The family rented out the top floor of their Menlo Park home to make ends meet during the early years. Now, with son Avi and daughter Eva on their own, he's enjoying the chance to focus on projects such as "Women on the Edge," a book about "the whole story of women's lack of autonomy over their bodies and lives in developing countries," emphasizing that the work also celebrates "the efforts made to empower them."
Mr. Tuschman is seeking sponsors to cover the estimated $250,000 cost of producing the book and a multimedia campaign to increase awareness of women's rights. All proceeds will go to the Global Fund for Women to help the organization grow, he says. "The programs are on such a small scale, and the need is so great. It's my biggest frustration."
There are no easy solutions. "What do you do when education isn't a real option yet?" he muses, fingers calling up one photograph after another on a laptop. Now he pauses on a set showing a woman painstakingly embroidering with scarlet thread. An American had established a design school in India to teach tribal women how to support themselves as artisans.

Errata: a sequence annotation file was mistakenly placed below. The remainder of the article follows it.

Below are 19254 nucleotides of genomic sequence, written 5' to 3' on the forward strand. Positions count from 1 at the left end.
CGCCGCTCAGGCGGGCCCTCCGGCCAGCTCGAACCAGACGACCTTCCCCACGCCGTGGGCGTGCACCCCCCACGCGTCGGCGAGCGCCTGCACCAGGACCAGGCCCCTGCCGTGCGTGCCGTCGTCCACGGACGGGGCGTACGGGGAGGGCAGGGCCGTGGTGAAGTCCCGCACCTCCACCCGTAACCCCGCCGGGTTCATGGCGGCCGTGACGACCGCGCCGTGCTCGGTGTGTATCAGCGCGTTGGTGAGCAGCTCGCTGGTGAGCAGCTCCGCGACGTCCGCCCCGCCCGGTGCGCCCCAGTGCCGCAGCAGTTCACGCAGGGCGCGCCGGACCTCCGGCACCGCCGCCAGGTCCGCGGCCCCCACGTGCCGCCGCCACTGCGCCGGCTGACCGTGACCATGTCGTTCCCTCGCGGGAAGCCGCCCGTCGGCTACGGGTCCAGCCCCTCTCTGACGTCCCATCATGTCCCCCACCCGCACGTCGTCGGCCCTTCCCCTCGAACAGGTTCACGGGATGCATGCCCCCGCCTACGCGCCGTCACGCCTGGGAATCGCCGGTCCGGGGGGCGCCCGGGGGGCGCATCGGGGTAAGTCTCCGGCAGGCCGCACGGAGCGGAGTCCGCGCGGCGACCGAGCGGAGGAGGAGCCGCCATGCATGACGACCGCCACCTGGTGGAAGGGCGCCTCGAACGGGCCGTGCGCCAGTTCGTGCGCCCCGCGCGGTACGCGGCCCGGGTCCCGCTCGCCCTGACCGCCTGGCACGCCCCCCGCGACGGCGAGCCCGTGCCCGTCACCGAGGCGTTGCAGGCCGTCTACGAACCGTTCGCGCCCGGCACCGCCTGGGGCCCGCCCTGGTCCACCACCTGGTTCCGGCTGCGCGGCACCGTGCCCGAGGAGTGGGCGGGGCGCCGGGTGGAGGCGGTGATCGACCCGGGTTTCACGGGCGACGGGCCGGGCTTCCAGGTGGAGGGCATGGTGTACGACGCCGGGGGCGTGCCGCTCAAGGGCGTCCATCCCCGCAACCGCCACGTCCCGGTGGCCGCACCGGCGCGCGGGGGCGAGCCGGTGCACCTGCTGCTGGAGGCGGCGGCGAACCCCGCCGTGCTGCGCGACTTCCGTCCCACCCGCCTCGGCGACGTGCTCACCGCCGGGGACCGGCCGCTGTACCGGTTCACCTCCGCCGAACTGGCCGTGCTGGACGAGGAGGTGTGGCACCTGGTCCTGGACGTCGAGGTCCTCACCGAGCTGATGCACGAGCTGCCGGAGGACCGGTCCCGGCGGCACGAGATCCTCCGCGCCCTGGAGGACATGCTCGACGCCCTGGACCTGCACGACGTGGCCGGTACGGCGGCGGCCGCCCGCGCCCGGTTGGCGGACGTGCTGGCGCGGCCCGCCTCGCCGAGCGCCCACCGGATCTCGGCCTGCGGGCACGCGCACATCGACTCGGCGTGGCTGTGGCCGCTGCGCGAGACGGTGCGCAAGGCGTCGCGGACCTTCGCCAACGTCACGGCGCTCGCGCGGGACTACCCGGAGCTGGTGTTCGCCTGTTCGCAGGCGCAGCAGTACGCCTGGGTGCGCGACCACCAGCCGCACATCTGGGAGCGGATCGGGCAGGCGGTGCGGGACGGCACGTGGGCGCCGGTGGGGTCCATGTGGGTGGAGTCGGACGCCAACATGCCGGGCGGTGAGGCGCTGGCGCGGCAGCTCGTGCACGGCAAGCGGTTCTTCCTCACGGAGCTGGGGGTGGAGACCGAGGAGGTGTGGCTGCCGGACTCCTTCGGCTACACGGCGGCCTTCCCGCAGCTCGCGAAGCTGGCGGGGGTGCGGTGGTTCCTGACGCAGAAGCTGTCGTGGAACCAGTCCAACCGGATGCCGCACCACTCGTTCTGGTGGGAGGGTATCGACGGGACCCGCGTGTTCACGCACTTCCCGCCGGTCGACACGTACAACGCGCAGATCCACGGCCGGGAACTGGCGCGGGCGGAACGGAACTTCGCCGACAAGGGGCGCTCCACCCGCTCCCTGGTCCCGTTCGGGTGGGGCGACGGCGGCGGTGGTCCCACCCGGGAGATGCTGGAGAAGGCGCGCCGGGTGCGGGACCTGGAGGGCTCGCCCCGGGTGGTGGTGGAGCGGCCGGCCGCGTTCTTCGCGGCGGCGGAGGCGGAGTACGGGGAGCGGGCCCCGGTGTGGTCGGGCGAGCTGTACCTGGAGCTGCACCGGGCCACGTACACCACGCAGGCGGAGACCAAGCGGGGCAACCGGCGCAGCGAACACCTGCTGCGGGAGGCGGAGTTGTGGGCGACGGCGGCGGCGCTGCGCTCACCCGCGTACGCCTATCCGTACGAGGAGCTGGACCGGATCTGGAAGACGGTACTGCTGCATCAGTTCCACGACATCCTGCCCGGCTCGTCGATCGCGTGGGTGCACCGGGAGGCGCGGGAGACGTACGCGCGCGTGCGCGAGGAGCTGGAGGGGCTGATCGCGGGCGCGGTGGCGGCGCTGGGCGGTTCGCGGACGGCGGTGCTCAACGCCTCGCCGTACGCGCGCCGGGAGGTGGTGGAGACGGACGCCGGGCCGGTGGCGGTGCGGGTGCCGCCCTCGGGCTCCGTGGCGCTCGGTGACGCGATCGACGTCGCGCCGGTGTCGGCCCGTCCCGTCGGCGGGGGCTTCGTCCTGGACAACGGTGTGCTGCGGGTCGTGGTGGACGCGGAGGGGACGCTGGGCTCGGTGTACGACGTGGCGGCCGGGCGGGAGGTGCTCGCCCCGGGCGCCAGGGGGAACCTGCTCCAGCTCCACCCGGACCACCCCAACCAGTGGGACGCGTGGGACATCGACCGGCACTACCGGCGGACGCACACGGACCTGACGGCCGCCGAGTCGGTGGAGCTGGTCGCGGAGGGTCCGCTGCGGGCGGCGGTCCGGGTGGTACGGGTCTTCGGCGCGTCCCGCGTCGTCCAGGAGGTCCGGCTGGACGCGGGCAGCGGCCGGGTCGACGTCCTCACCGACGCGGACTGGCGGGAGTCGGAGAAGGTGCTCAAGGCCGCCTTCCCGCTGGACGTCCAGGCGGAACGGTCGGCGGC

Another set focuses on women waiting for surgeries to repair fistulas, holes torn in their bodies during childbirth. Sometimes they wait for more than 10 years at hospitals so undersupplied that patients sleep on the floor. What maintains his faith in humanity despite witnessing the tragedies wrought by poverty? In a way, it's the act of witnessing:
"The human condition is wrought with great uncertainty and suffering, yet the human spirit and the hope for a better life can withstand terrible hardships and even grow stronger in the face of adversity. The women you will meet in these pages have constantly inspired me, and I've come to understand that their cause is our cause, their humanity is our humanity. It is my fervent hope that we in this country, blessed as we are with freedom and great material wealth, can join hands to support the legitimate aspirations of these forgotten women and offer them a real and enduring sense of hope and justice," he writes in the preface to "Women on the Edge."
Generations of photographs, generations of women, girls, children. Each slightly richer in circumstance than those who came before, and each one sharp as crystal, caught on the edge of hope by the camera.